The lawyer asked the doctor if he would be so kind as to meet with him in order to sign some papers. You see the old woman had left him a brownstone in her will.

And that’s what happens when you put yourself in someone else’s shoes.

All Hands on Deck!

Photo credit: brizzle born and bred on / CC BY-NC-SA

Our part-time father had a full time job as a construction supervisor during our teenage years. When we’d see his truck roll down West 69th street, we’d laugh amongst ourselves and say, “Here comes the money truck.”

While we were happy that my mother would have some extra financial support, we were unsure about his daily presence in our lives. He tried to make up for lost time by buying each of the boys a car.

Dad bought Tony a Packard which he promptly took apart and then reassembled. Tony’s interest stopped there as he was too laid back to drive. He’d rather be driven. Tony preferred lounging of the back seat of Carmen’s new convertible. As Carmen loved to drive, it was a perfect match.

As for me, I drove whatever car was in the driveway.

In exchange for the “wheels” and to pay for gas and insurance my father put the boys to work with him on various construction sites.

Whereas Carmen was an up for anything, Tony was the opposite.
Repeating the same thing every day on the job site didn’t do much for the boy who liked to see how things worked. Or perhaps it was just his rebellious nature after all; there was always a bit of friction between Tony and my father. It made no sense to Tony that my father could be so lax about his family and so exacting about a job. You can’t have it both ways he once told me.

Convincing Tony to join Carmen and my dad became my mother’s daily obsession. And no matter how much she begged, pleaded, threatened or cajoled – Tony would just roll over and go back to sleep. She was the ultimate peacekeeper. But the best she could manage was an uneasy détente.

“You’re father’s going to be mad at you, Tony,” she would cry.

On one of the mornings Tony decided to sleep in my father told him, “If you’re not on the job today, you better not be here when I get back.”

In a rare moment of obedience or rebellion, who can say, Tony took my father at his word, and that afternoon went out and enlisted in the Navy. At the time my mother was angry at both her husband and her son. Later she grew to see the wisdom in such a move.

As for Tony, I think he liked the freedom of being away from home. In fact, he started a trend in the neighborhood. It wasn’t long after that that Carmen joined the Air Force, Jimmy joined the Army, and slowly but surely all the boys joined the “service.”

After Tony finished basic training I received a post card from California.

Dear Louisa,

The Navy is not bad. The food is not as good as home. And I’m now a machinist first mate which means I get to take a lot of things apart and reassemble them. The good news for the Navy is that there are no extra pieces left over when I put things back together — which means I must be doing something right. The bad news for me is I have to get up early every morning!


PS Hope you’re enjoying the Packard.

Sometimes You Just Have to Show Up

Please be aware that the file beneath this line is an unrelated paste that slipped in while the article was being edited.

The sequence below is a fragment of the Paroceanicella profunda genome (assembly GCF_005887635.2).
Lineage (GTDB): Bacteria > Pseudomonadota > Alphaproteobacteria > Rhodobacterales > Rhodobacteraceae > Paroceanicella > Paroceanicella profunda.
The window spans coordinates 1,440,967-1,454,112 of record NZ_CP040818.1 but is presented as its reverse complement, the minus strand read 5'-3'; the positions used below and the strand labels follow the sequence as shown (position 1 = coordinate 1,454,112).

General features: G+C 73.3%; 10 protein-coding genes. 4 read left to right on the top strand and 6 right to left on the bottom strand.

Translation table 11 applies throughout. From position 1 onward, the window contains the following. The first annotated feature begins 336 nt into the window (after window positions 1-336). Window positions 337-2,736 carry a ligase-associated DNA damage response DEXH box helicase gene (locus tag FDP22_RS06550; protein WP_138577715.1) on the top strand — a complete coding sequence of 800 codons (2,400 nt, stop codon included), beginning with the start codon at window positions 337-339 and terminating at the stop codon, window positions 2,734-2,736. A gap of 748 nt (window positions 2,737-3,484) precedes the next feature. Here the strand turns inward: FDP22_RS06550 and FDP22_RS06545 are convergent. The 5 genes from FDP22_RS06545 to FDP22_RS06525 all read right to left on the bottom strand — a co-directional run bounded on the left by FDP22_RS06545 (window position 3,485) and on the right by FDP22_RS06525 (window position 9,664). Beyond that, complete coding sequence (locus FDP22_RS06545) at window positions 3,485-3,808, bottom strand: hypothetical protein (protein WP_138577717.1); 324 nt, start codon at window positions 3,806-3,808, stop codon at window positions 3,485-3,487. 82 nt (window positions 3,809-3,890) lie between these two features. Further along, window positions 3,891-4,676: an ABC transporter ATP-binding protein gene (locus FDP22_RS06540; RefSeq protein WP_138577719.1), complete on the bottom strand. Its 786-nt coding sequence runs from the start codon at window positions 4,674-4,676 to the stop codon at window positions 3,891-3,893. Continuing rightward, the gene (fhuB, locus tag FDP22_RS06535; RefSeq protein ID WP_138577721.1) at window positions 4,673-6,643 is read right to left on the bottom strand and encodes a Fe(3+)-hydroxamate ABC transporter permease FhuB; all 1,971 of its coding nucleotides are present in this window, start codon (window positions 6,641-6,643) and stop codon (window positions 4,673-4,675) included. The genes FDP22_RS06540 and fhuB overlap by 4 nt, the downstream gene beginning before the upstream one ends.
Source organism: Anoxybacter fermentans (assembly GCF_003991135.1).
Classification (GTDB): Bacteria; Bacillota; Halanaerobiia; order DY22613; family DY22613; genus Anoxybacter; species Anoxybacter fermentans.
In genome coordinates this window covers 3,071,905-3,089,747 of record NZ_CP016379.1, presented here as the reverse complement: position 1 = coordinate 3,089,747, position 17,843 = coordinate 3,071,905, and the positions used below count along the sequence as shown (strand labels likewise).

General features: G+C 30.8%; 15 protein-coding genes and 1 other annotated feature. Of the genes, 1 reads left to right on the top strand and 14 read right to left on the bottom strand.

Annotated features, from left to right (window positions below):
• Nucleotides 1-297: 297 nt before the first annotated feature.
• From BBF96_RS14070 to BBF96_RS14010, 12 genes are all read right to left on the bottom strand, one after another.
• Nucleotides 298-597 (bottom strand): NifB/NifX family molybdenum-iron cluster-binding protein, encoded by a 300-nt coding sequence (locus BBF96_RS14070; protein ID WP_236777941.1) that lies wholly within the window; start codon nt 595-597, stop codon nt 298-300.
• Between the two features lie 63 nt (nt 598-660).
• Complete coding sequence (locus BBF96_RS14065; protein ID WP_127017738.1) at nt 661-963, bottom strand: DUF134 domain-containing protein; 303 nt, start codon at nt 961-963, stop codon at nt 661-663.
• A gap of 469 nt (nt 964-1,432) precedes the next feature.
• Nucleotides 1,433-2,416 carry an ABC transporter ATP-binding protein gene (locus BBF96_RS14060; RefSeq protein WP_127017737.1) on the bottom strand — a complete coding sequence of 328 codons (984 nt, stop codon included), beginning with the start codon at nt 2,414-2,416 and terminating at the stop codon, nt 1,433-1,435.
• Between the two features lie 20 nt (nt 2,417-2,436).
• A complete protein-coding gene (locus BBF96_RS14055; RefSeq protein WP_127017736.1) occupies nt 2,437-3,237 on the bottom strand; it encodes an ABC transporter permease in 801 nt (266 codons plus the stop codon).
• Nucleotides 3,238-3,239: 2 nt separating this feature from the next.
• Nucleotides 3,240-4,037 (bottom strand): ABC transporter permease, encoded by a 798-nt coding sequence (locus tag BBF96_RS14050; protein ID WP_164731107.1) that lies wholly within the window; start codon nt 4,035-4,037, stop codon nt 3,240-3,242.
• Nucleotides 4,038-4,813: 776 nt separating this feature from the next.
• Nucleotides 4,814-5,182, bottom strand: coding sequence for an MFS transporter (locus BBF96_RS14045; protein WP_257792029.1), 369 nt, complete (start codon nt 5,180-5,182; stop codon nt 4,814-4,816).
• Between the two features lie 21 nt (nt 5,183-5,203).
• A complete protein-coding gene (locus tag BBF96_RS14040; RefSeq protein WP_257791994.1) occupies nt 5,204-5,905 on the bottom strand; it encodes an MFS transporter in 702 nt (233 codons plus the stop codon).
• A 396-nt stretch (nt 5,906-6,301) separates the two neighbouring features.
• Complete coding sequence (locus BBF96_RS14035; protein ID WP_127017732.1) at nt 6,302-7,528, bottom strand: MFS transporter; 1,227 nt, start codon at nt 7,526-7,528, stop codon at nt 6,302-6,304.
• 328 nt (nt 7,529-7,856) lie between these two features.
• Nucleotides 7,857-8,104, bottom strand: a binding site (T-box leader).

My son, Guido, recently shared a story with me that reflected the atmosphere and the laid back character of our neighborhood.


I’m not sure if this relaxed ambiance reflects the easy going nature of the people who lived there or the fact that we’re Italian. Perhaps it was a bit of both.

My mother’s favorite saying was, “And this too shall pass.” And of course she was right.
My best friend Palma would shrug her shoulders and say, “Whattya gonna do?” Ah those collective words of wisdom.

Perhaps it’s genetic. Two of my seven children inherited the “laid back gene” while the other five are as high strung as their Irish father. Whattya gonna do?

But back to Guido’s story. He did everything last minute, at the eleventh hour and/or just in the nick of time. Homework was completed on the bus; he’d be buttoning up his cassock and straightening his surplus as he dashed onto the altar to serve Mass. And finally, he nearly delayed my daughter’s wedding because he was laying off a few bets at the racetrack with his brothers just before the Mass.

His friends were a lot like him. They always took things as they came. Take for example his friend Spike who woke up one morning and decided that he would get his asbestos removal certification. And as the course was due to start the following day in Youngstown, there was no time to plan.

Lack of a plan combined with lack of a car meant that poor Spike would miss his opportunity. Unless he could find someone with a car who also had no plans so as to drive Spike to the Avalon Hotel in Youngstown.

So finding a willing driver with no plans amongst my son’s friends wasn’t difficult. What was difficult was inducing one of them to make the one and a half hour drive to Youngstown.

There was always the worry something better might come up. This was FOMO without the urban dictionary definition.

Number one on the list of drivers was Spike’s cousin Bengie. Benge had a car but no desire to visit Youngstown unless there was a valid reason.

It turns out the valid reason was within the pages of Bengie’s coupon book. Bengie always loved a good deal. And there was a deal to be had in Youngstown. Buy one dozen donuts and get the second dozen free. Spike was nearly there. Now all he had to do was to find Bengie a co-pilot. That co-pilot turned out to be Guido.